I absolutely adore Japan; especially Tokyo. Brights lights megalopolis!
My girlfriend, Mel, and I just spent a week and a half in Japan. It was my 2nd time there and I fell in love with it all over again (for maybe slightly new/different reasons). There is something about being on that pulse in the heart of a giant city that I love (perhaps it is due to my rural roots) and I enjoy the challenge/task of adapting to a different culture and language.
We flew into Narita airport which is like nowhere near Tokyo proper and easily caught a 2hr bus ride to Kichijoji Station at the other end of Tokyo. At Kichijoji, we were greeted by a lot of rain and one of my dearest friends, Ryo.
On our first real full day, we awoke with the whole Matsuura family! Ryo, his super nice wife Kaori, Shizuku-chan who was to become the highlight of my trip, and 4month old Akari. I fancy myself somewhat of an uncle to the daughters and a main thrust to go to Japan was to meet them for the 1st time. We gave Shi-chan some gifts to break the ice and she warmed up to us quickly; especially Mel (or "Meru-chan") who she loved.
That first day, Ryo took us on a fuckin whirlwind tour of Tokyo. We hit a lot of trains and most major districts.
On our second day, I led Mel to (...well, she navigated) the wonders of Shibuya. Shibuya definitely has the stereotypical Japan hyper futuristic sensory overload feel to it. We took it all in: all the people, Love Hotel Hill, the best store ever- Tokyu Hands, and I spent some Yen.
We headed back to Kichijoji, met up with Ryo, and walked through some nice neighborhoods and a nice park with a lot of stray cats.
It was off to Kyoto. In my opinion, spending more than a week in Tokyo as a tourist is overkill. If you are gonna hit another city and want to take in Japanese culture, history, and landmarks I think all bets are on Kyoto. Kyoto is a big city with a university but it attracts a lot of tourists for the massive amount of shrines and temples. I was actually shocked to see SOOO many gaijin everywhere we went.
We spent 3 days getting to love Kyoto and did A LOT of walking to temples, shrines, parks, the shopping arcade, and grocery store. I really suggest just going to my photos to check it all out. One thing we did not get any pics of were the dudes who infest Kyoto like a plague. We later learned they are called "garo" for guys who look like gals. We had christened them OC Goblin Kings because they look as if David Bowie's Goblin King character from Labyrnth took on all the horrible attributes of Orange County, CA.
If you are interested in Japanese toys (especially capsule toys), you have to find Super Position in the Kyoto Arcade. That place rules.
One extreme highlight was our venture to the Iwatayama Monkey Park.
I love monkeys. Who doesn't? This sort of preserve has tons of monkeys running around and you can feed them (from inside a human cage). Overall, it was a little scary. You are warned against looking the monkeys in the eyes and they are big and aggressive. We got charged by a male and it scared the hell out of me! Nonetheless, I got to spend an afternoon in Japan with monkeys! They were so cute I wanted to grab them. Amazing.
As train fatigue neared, we headed back to Tokyo. This leg we stayed at Oakwood Apartments in Shinjuku. The apartment/hotel was very high tech and nice (especially for an American). The staff all spoke English to us, which threw me off and I disliked. All this was right in Shinjuku. Shinjuku is more like a dirty major US city but 10x as crowded and it looks a lot more like Blade Runner. Shinjuku is the only place we saw a real visible homeless population. The streets leading to/from the major Shinjuku Station was like walking a gauntlet during a major concert (VERY crowded with people shouting advertisements at you).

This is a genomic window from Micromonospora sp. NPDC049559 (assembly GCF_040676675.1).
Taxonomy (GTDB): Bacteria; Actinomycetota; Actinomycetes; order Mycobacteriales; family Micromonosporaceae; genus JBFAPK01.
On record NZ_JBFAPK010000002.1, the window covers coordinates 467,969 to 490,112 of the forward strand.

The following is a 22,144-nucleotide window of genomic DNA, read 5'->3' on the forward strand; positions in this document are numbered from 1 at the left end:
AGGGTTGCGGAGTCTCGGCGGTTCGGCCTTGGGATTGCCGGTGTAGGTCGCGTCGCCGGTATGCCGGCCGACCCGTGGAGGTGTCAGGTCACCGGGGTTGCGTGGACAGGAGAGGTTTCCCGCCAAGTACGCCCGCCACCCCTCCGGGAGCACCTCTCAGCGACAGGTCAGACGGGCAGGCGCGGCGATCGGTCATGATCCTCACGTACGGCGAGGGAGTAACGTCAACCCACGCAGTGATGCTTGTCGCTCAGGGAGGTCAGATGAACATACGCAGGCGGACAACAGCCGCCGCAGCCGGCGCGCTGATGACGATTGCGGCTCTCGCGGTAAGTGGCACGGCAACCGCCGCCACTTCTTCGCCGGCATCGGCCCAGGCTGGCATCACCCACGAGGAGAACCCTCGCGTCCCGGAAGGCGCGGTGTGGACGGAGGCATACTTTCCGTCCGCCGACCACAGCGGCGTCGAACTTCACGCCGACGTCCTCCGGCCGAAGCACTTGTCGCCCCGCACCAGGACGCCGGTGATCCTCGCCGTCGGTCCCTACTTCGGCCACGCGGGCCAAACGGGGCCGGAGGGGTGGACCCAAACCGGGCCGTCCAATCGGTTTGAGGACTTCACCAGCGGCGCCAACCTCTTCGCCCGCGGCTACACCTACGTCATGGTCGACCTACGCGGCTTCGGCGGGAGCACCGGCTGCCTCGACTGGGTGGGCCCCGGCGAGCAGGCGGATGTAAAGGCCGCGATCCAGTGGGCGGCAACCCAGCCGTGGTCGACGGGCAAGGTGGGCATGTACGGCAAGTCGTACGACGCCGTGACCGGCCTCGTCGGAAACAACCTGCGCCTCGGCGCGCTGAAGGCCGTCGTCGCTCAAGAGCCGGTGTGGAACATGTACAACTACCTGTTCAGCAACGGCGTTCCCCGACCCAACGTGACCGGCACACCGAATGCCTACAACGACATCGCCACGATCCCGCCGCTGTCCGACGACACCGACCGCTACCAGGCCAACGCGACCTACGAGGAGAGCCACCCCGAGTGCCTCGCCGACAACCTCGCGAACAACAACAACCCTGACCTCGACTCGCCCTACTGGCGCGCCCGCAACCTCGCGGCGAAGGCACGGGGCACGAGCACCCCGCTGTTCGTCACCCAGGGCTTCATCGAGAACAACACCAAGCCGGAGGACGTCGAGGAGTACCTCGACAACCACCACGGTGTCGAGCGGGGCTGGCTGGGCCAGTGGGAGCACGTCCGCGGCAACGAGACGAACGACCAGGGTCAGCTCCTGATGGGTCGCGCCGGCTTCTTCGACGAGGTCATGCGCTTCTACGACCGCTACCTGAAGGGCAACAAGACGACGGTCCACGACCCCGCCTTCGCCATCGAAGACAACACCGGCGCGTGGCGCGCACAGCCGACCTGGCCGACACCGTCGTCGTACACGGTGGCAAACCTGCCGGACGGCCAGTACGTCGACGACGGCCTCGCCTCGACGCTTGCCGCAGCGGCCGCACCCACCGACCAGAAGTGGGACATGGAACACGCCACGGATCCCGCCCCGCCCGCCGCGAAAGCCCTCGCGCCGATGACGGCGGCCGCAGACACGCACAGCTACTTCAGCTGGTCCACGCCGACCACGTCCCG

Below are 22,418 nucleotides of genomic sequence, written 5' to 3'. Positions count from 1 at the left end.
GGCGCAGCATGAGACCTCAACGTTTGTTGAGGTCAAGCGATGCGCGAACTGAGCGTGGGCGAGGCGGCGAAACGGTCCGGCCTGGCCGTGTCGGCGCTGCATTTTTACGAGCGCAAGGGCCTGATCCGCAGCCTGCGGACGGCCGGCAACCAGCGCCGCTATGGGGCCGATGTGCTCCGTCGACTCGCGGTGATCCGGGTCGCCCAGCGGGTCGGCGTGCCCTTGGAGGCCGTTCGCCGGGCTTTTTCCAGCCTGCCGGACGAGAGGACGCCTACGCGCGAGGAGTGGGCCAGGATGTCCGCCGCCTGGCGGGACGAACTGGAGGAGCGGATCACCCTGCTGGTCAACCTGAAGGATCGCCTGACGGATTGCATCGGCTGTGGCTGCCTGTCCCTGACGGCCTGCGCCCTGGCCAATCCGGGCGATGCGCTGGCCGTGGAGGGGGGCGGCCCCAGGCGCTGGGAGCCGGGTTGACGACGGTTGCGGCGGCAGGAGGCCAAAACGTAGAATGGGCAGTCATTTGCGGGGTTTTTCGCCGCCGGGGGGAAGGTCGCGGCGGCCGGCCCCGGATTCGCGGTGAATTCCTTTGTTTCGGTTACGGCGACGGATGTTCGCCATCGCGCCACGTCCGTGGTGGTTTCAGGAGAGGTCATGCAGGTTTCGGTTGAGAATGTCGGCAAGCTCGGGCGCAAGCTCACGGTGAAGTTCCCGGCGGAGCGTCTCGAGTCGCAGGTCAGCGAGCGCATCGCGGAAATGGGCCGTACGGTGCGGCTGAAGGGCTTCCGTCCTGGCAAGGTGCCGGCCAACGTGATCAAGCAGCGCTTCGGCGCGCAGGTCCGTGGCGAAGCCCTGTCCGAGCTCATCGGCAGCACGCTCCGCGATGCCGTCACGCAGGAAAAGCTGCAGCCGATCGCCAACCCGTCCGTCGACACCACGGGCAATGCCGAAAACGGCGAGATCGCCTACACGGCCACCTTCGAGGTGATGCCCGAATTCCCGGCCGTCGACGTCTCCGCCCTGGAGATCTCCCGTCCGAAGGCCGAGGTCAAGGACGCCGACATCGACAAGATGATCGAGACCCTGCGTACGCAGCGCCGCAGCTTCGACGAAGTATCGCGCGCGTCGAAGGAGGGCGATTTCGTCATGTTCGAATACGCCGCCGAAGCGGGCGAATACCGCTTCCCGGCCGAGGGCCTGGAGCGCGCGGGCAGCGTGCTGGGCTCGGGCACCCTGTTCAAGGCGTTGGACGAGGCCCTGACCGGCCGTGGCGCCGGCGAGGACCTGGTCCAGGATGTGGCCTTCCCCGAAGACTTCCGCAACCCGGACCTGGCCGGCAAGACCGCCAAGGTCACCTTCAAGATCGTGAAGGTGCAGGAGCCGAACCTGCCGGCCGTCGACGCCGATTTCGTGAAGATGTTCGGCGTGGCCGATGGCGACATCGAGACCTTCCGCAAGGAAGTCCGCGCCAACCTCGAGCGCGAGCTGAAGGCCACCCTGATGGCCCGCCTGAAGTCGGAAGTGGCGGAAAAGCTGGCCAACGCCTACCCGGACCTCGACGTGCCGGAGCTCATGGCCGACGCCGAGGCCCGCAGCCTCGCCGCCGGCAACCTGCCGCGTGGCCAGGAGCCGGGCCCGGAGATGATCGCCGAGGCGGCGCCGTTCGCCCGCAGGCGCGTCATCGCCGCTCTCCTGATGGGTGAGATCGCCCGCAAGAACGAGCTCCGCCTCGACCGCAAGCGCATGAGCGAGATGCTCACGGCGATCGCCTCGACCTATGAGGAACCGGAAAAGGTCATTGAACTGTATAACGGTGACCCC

Mel and I spent 2 days going to all the major districts and I spent more money than you can imagine.
I love people watching in Tokyo. It isn't probably as crazy as most USAmericans think it is but it is interesting nonetheless. I don't know if I could get into most contemporary men's fashion in Japan but I have to admit I was smitten by the fashion of the vast majority of young Japanese women. The women show more and are done up more than Americans in spades.
If you are in Tokyo, keep an eye out for Viking Skins stickers or stickers dedicated to Mr. Mark Kelley who is in Tokyo right now looking for his face plastered all over Harajuku and Shibuya. haha
For our last day, we met up again with the Matsuura family. I was happy to see them all again.
They took us around Kichijoji on a busy Saturday (and the beginning of Golden Week). Kaori led us to Young Soul Rebels: I highly suggest this spot if you are in Tokyo and want good priced mod/skin wears! Then it was time for "puri cura"- the very Japanese picture sticker booths. What a great idea. We had a load of fun. A big thank you to Ryo and all of the family! You have always been great to me and it was a pleasure to get to spend time with you all. I sincerely hope we meet up again soon.
Japan (especially Tokyo) has got to be one of the most accomadating cities for anyone who speaks English. If I was Japanese, I would be annoyed with the amount of English used on signs and in audio broadcasts... but it was pretty nice for us. The train/subway system is amazing and super cheap. Finding vegan food wasn't much of a hassle either and we ate amazingly! You must got to Mel's Veglicious blog for all the details (I purposely skipped over the food and there are plenty of highlights!).
I don't know that I would seriously consider moving to Tokyo as I once had but I love that city and aim to go back asap.
Flickr Photo Set (and more details)
Veglicious Tokyo Food Entry
Veglicious Kyoto Food Entry